MR. NOVAK: Well, look, there's always some insecurity, but look on the other side as well. What is the current rate of the number of Americans who voluntarily quit their jobs? It's, it's classically at 9 or 10 percent. It's one of the highest in the world. Americans feel quite confident in very large numbers. But you can--economics is not called the dismal science for nothing. If you get the unemployment rate way down, if you get inflation way down, big problems just ten or fifteen years ago, something else is going to pop up as the main problem of the day. But, look also at the size, the dimensions of the problem. You've been talking about the very large corporations. The Fortune 500 employ only about 12 million out of 122 million. I mean, that's a small part of the American economy.
PAUL SOLMAN: But are you saying--I mean, when we hear so often people saying--maybe they just know we're reporters and they say, oh, we're supposed to say we're insecure, but assuming for a moment that they're being a little more honest than that, I mean, what are they--what are they talking about, if they're not talking about what we--what these gentlemen have been talking about here?
MR. NOVAK: Look, there is bound to be some of that. At the institute where I work, there is no such thing as tenure. I mean, everybody has a certain insecurity about it. And if you elicit it, well, I haven't thought about it, but if you elicit it, yes, it is, it is a fact.
PAUL SOLMAN: The insecurity is a fact?
MR. NOVAK: Yeah, the insecurity is a fact, and the more you talk about it, the more you propound on it, the more widespread it gets.
PAUL SOLMAN: Is anybody insecure at Cato, Mr. Niskanen?
MR. NISKANEN: Oh, we're all insecure, and nobody cares about it. You know, the rate of job turnover is not unusually high. It is hitting some new groups of people like middle class middle managers and so forth, and in some cases journalists, and so there may be new people who have anxiety, but I must acknowledge no expert, being no expert in anxiety or how to read it.
PROF. THUROW: Let me point to a statistic.
PAUL SOLMAN: Mr. Thurow.
PROF. THUROW: Let me point to a statistic that's really true. The Department of Labor tells us that if you look at non-supervisory workers, that's everybody who doesn't boss anybody else, their wages in real terms are down 14 percent since 1973, and by the time the year 2000 rolls around, their wages are going to be just about back to where they were in 1950. Now, that's a half a century with no increase in real wages for the vast majority of American workers. Over the same period of the time the per capital GNP is up substantially. This just isn't the conventional America. Another statistic I think you have to point to--and this wasn't true a few years ago--at the moment, if you look at young males twenty-five to thirty-four years of age, 32 percent of them cannot earn an above-poverty line income. So we're telling one third of the young males in America you will never be able to support a family. We didn't say that in the 1960's. The statistics didn't indicate that in the 1960's. Now, I think the only mystery is: Why does it pop up now? Male wages have been falling for almost 25 years. Female wages have been falling for more than 10 years. The mystery is why are people getting concerned now, as opposed to why didn't they get concerned five years ago?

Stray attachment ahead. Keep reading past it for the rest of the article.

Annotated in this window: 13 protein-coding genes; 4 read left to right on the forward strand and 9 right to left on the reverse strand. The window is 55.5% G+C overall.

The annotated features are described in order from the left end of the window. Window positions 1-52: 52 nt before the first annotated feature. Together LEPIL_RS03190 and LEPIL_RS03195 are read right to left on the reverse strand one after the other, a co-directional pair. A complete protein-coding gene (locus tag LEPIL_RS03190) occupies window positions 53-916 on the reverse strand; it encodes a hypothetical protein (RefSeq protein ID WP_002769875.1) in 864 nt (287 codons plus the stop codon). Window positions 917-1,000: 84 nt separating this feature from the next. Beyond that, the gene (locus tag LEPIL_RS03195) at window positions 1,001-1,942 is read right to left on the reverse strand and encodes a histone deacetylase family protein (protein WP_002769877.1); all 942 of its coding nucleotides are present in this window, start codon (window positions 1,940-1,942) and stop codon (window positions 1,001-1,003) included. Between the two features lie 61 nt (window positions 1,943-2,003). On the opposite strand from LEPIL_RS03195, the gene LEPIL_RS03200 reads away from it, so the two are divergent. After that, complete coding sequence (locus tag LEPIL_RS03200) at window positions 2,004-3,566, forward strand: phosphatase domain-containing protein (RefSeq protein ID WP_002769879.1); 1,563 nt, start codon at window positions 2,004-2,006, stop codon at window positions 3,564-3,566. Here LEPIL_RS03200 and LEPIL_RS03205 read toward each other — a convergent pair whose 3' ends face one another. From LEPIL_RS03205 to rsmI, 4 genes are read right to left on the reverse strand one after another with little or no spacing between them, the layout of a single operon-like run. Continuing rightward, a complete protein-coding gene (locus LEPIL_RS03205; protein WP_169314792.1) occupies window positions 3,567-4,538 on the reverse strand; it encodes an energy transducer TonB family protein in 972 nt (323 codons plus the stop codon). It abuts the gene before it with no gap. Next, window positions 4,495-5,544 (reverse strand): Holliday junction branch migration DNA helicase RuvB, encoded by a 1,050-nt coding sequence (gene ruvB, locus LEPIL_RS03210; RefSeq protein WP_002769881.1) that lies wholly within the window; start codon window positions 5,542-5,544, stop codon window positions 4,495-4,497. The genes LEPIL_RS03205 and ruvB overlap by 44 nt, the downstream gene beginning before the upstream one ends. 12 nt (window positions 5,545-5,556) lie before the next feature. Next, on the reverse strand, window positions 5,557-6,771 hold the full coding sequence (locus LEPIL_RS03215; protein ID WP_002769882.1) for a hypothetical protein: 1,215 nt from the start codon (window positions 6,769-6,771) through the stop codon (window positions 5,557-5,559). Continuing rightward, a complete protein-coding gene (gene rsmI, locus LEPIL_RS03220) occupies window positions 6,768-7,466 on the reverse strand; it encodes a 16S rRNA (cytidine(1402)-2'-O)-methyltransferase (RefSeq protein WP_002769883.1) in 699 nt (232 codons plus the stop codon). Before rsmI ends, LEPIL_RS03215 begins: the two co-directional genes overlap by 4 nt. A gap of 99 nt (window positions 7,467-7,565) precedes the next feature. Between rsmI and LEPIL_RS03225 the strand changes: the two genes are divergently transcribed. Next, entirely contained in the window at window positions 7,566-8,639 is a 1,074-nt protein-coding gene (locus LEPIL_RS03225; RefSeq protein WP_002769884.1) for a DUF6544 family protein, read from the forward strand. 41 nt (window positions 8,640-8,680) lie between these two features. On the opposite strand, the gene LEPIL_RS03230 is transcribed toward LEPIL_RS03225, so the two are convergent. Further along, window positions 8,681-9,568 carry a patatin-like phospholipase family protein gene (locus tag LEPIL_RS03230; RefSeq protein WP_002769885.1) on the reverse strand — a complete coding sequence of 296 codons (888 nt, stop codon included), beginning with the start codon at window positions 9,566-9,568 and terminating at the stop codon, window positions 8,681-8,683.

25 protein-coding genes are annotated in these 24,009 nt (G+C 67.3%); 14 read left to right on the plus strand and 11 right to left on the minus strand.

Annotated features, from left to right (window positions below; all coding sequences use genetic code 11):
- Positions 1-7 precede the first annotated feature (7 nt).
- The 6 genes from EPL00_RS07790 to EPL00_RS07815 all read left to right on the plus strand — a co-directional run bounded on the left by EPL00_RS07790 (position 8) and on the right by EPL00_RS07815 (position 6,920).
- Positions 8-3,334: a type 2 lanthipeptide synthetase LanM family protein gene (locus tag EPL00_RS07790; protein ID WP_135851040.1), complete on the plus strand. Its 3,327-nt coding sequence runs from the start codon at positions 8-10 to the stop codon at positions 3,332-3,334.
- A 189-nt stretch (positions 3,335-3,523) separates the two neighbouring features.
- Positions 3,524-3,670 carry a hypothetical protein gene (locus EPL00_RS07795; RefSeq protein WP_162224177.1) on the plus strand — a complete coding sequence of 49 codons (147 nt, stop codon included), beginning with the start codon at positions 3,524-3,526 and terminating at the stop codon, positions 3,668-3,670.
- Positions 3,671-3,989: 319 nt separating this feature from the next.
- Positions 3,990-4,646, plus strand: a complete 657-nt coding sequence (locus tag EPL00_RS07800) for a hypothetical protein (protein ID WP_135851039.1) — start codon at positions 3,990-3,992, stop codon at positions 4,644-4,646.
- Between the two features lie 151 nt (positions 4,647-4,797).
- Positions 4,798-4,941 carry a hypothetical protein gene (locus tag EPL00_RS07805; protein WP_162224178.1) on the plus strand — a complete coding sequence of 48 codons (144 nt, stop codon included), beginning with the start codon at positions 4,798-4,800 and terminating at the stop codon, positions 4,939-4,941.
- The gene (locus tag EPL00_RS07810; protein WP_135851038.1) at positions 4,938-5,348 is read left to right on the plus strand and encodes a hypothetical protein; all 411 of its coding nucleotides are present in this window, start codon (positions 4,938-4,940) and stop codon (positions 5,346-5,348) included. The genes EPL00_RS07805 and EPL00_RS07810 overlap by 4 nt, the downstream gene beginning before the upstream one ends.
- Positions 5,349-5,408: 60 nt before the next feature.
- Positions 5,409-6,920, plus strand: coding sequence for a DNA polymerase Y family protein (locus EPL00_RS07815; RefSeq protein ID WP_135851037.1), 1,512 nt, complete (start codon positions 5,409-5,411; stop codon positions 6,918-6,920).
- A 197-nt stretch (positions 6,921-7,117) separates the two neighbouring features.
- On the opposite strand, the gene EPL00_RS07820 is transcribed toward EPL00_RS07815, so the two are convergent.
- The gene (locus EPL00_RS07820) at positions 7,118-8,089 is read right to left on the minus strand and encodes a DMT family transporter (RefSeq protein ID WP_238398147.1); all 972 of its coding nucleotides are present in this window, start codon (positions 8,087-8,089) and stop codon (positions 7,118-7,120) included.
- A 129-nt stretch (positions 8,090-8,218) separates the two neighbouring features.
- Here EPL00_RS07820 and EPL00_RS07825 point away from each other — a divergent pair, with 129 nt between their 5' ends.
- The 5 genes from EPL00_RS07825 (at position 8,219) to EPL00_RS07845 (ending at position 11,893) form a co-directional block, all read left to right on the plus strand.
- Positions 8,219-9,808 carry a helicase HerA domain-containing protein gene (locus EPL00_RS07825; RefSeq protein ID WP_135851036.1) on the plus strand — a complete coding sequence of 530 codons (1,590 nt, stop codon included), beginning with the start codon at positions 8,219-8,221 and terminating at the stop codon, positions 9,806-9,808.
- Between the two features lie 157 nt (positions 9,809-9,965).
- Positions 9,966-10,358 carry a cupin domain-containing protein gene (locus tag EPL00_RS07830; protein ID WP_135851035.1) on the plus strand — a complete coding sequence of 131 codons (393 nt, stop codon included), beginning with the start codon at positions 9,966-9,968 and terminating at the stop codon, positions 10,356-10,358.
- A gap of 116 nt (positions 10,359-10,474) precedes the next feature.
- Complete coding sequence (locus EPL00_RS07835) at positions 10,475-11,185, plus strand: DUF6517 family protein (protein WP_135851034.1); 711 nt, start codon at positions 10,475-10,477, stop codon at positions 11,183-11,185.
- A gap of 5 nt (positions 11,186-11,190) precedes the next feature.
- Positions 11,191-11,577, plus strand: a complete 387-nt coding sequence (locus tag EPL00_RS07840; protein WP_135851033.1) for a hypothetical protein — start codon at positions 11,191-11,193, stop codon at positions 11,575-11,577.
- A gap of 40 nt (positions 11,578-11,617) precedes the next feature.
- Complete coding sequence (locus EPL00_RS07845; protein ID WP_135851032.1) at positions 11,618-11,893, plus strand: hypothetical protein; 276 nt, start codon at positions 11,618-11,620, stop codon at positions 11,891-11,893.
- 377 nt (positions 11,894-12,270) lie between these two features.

PAUL SOLMAN: Very briefly, we don't have much time left here, what does it do to people, Orlando Patterson, when they, if you are correct, and the pollsters are correct, feel as insecure as you think they feel?
PROF. PATTERSON: Well, unfortunately, what they may sometimes do is respond to, umm, demagoguery, and of course, the history of Europe reflects that. Recent developments in response to, umm, the Buchananite message also reflects that. Hopefully, that will be only one kind of response. But another response, of course, is simply to insist that the government reforms itself and corrects the imperfections of the market, if you like, in the way in which it's done in the social democracies of Europe, where a sense of fairness is, is preserved by the government simply coming in and, if you like, buffering the shock of transition by providing greater security and health and so on. That's the sort of--it's as simple as that--
PAUL SOLMAN: Okay. Well, we--
PROF. PATTERSON: Our government is insisting on the contrary, that it's going to downsize the way the, the corporate structure is downsizing.
PAUL SOLMAN: So more government is your answer and we'll just leave it with you, Mr. Niskanen.
MR. NISKANEN: Let me tell you what happened in Europe. Twenty years ago, their unemployment rate was about half ours. Now it is about twice ours. Our median period of unemployment is about eight weeks. There closely approximates a year. That is what has happened to the social welfare state in Europe.
PAUL SOLMAN: So is it fair to say, as we end, that conservatives think that there's not as much of a problem as the people who are more liberal think there, there is, is that fair?
MR. NOVAK: There's a real problem. It's persistent. It's always there, but it's not so great. It's, it's--there are a lot of good things happening in this economy.
PAUL SOLMAN: Okay. Well, gentlemen, we have to leave it there. Thank you all very much.